In a world where animators have cornered the kiddie market with big green ogres and trundling dust busters, it seems as though the once mighty talking animal picture might be all but dead. Yet leave it up to Disney to create a renaissance in the anthropomorphic genre with the tale of an all-too-literal rich bitch named Chloe (voiced by Drew Barrymore, perhaps because Paris Hilton wasn’t available), who takes one wrong turn on Rodeo Drive and finds herself alone on the streets of Mexico. George Lopez voices Papi, a streetwise Chihuahua smitten with the pampered pooch who assembles a crack team of four-legged friends to save the day. Andy Garcia, Paul Rodriguez and Cheech Marin round out the voice cast. We’re just thanking our lucky stars we don’t have to watch the trailer again… or watch other people watch the trailer again.
Opens wide.

The fact that Nobel Prize-winning author José Saramago spent much of the last decade turning down offers to adapt his 1995 post-modernist novel for the screen before finally settling on writer Don McKellar and director Fernando Meirelles should’ve only inspired confidence and rightly so as Meirelles’ career output thus far has exhibited more layers than a wedding cake. Then the film premiered at Cannes where it wasn’t exactly a hit with the critics. Now, minus the film’s original narration from co-star Danny Glover, audiences will see for themselves the drama starring Julianne Moore and Mark Ruffalo as a married couple trapped as part of a mass quarantine in the wake of an unexplained outbreak of blindness. As panic begins to take hold and supplies run short, the delicate situation begins to unravel as various factions vie for power.
Opens wide.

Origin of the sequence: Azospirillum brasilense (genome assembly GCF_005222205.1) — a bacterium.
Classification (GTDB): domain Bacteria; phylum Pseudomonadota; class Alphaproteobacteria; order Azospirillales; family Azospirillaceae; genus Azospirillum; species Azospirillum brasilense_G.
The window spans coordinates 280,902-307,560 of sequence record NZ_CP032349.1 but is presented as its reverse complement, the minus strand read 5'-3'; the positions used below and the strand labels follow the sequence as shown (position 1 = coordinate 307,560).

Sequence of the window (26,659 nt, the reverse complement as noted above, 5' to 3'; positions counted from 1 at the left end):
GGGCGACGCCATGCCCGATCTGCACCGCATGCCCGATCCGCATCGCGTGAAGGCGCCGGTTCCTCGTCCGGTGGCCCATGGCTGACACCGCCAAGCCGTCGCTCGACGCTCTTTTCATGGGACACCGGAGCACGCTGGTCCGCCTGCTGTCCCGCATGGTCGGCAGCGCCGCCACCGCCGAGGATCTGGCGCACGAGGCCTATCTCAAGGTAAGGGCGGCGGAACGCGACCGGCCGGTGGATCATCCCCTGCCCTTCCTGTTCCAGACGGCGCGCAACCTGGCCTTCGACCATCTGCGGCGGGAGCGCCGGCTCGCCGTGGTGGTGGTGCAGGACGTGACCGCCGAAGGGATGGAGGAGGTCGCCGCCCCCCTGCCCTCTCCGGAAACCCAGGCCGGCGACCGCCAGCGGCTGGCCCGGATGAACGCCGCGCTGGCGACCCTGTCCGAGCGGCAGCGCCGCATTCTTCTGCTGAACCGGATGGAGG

“Flash of Genius”
Combining the two things America is most fond of — underdogs and suing people — longtime producer and first-time director Marc Abraham chronicles the heart wrenching true story of engineer Robert W. Kearns and his bitter legal battle with the automobile industry after he learns they’ve stolen his invention of the intermittent windshield wiper. Greg Kinnear plays Bob Kearns, the earnest engineer who comes to discover that when it rains, it pours — his marriage collapses and he slowly descends into bankruptcy during the many years of litigation that followed. Lauren Graham and Alan Alda co-star.
Opens wide.

“How to Lose Friends and Alienate People”
Simon Pegg looks to bounce back from the mixed comedic bag of “Run Fatboy Run” with this loose adaptation of Toby Young’s memoir of the same name that detailed his disastrous five-year excursion to the U.S. as a contributing editor of Vanity Fair. All names have been changed to protect the innocent, or at least keep open the career options of anyone associated with the film, so Toby has been rechristened Sidney Young, a bungling pond hopper lured with a job offer by Jeff Bridges’ high-flying publishing executive to the bright lights of the Big Apple where he finds the Devil apparently isn’t so discerning over his outfit. Kirsten Dunst, Gillian Anderson and Megan Fox make the transition a little harder for Pegg’s Sidney in the feature debut from frequent “Curb Your Enthusiasm” director Robert B. Weide.